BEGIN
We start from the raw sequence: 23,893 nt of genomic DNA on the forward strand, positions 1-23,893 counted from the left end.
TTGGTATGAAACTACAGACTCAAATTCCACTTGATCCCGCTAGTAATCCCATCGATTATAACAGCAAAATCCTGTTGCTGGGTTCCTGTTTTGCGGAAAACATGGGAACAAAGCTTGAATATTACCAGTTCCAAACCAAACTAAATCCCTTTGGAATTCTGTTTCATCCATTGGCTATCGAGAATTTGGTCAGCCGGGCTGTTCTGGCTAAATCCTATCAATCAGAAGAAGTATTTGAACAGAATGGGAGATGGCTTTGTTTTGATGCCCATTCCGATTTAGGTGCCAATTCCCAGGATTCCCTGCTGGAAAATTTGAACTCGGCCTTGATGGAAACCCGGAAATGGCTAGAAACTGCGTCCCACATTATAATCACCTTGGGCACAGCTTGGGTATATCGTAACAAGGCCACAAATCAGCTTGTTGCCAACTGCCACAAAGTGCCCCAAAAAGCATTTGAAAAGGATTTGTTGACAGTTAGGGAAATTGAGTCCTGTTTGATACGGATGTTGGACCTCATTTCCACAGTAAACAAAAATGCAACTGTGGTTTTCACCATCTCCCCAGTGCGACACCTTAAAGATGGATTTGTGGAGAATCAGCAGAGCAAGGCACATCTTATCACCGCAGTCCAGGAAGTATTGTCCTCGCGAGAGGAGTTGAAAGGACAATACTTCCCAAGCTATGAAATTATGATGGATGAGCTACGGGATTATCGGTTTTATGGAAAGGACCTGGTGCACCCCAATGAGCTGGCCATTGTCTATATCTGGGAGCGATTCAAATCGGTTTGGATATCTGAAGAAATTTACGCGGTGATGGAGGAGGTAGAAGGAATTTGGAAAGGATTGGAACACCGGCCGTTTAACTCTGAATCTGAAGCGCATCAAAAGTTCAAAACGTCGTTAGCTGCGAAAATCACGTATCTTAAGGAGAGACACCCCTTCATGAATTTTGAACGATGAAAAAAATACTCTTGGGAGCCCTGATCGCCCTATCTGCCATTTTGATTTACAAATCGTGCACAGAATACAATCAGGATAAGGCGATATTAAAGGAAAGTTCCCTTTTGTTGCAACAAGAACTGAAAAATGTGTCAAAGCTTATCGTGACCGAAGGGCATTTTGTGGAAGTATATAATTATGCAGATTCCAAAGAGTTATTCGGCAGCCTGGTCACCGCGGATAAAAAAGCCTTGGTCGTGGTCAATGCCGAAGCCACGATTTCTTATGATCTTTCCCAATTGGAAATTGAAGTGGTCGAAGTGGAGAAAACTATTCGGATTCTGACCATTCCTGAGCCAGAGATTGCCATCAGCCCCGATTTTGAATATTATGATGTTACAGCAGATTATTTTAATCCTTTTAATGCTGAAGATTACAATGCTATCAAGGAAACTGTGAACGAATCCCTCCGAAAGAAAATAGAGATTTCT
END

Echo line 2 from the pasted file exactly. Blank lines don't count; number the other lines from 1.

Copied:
TTGGTATGAAACTACAGACTCAAATTCCACTTGATCCCGCTAGTAATCCCATCGATTATAACAGCAAAATCCTGTTGCTGGGTTCCTGTTTTGCGGAAAACATGGGAACAAAGCTTGAATATTACCAGTTCCAAACCAAACTAAATCCCTTTGGAATTCTGTTTCATCCATTGGCTATCGAGAATTTGGTCAGCCGGGCTGTTCTGGCTAAATCCTATCAATCAGAAGAAGTATTTGAACAGAATGGGAGATGGCTTTGTTTTGATGCCCATTCCGATTTAGGTGCCAATTCCCAGGATTCCCTGCTGGAAAATTTGAACTCGGCCTTGATGGAAACCCGGAAATGGCTAGAAACTGCGTCCCACATTATAATCACCTTGGGCACAGCTTGGGTATATCGTAACAAGGCCACAAATCAGCTTGTTGCCAACTGCCACAAAGTGCCCCAAAAAGCATTTGAAAAGGATTTGTTGACAGTTAGGGAAATTGAGTCCTGTTTGATACGGATGTTGGACCTCATTTCCACAGTAAACAAAAATGCAACTGTGGTTTTCACCATCTCCCCAGTGCGACACCTTAAAGATGGATTTGTGGAGAATCAGCAGAGCAAGGCACATCTTATCACCGCAGTCCAGGAAGTATTGTCCTCGCGAGAGGAGTTGAAAGGACAATACTTCCCAAGCTATGAAATTATGATGGATGAGCTACGGGATTATCGGTTTTATGGAAAGGACCTGGTGCACCCCAATGAGCTGGCCATTGTCTATATCTGGGAGCGATTCAAATCGGTTTGGATATCTGAAGAAATTTACGCGGTGATGGAGGAGGTAGAAGGAATTTGGAAAGGATTGGAACACCGGCCGTTTAACTCTGAATCTGAAGCGCATCAAAAGTTCAAAACGTCGTTAGCTGCGAAAATCACGTATCTTAAGGAGAGACACCCCTTCATGAATTTTGAACGATGAAAAAAATACTCTTGGGAGCCCTGATCGCCCTATCTGCCATTTTGATTTACAAATCGTGCACAGAATACAATCAGGATAAGGCGATATTAAAGGAAAGTTCCCTTTTGTTGCAACAAGAACTGAAAAATGTGTCAAAGCTTATCGTGACCGAAGGGCATTTTGTGGAAGTATATAATTATGCAGATTCCAAAGAGTTATTCGGCAGCCTGGTCACCGCGGATAAAAAAGCCTTGGTCGTGGTCAATGCCGAAGCCACGATTTCTTATGATCTTTCCCAATTGGAAATTGAAGTGGTCGAAGTGGAGAAAACTATTCGGATTCTGACCATTCCTGAGCCAGAGATTGCCATCAGCCCCGATTTTGAATATTATGATGTTACAGCAGATTATTTTAATCCTTTTAATGCTGAAGATTACAATGCTATCAAGGAAACTGTGAACGAATCCCTCCGAAAGAAAATAGAGATTTCT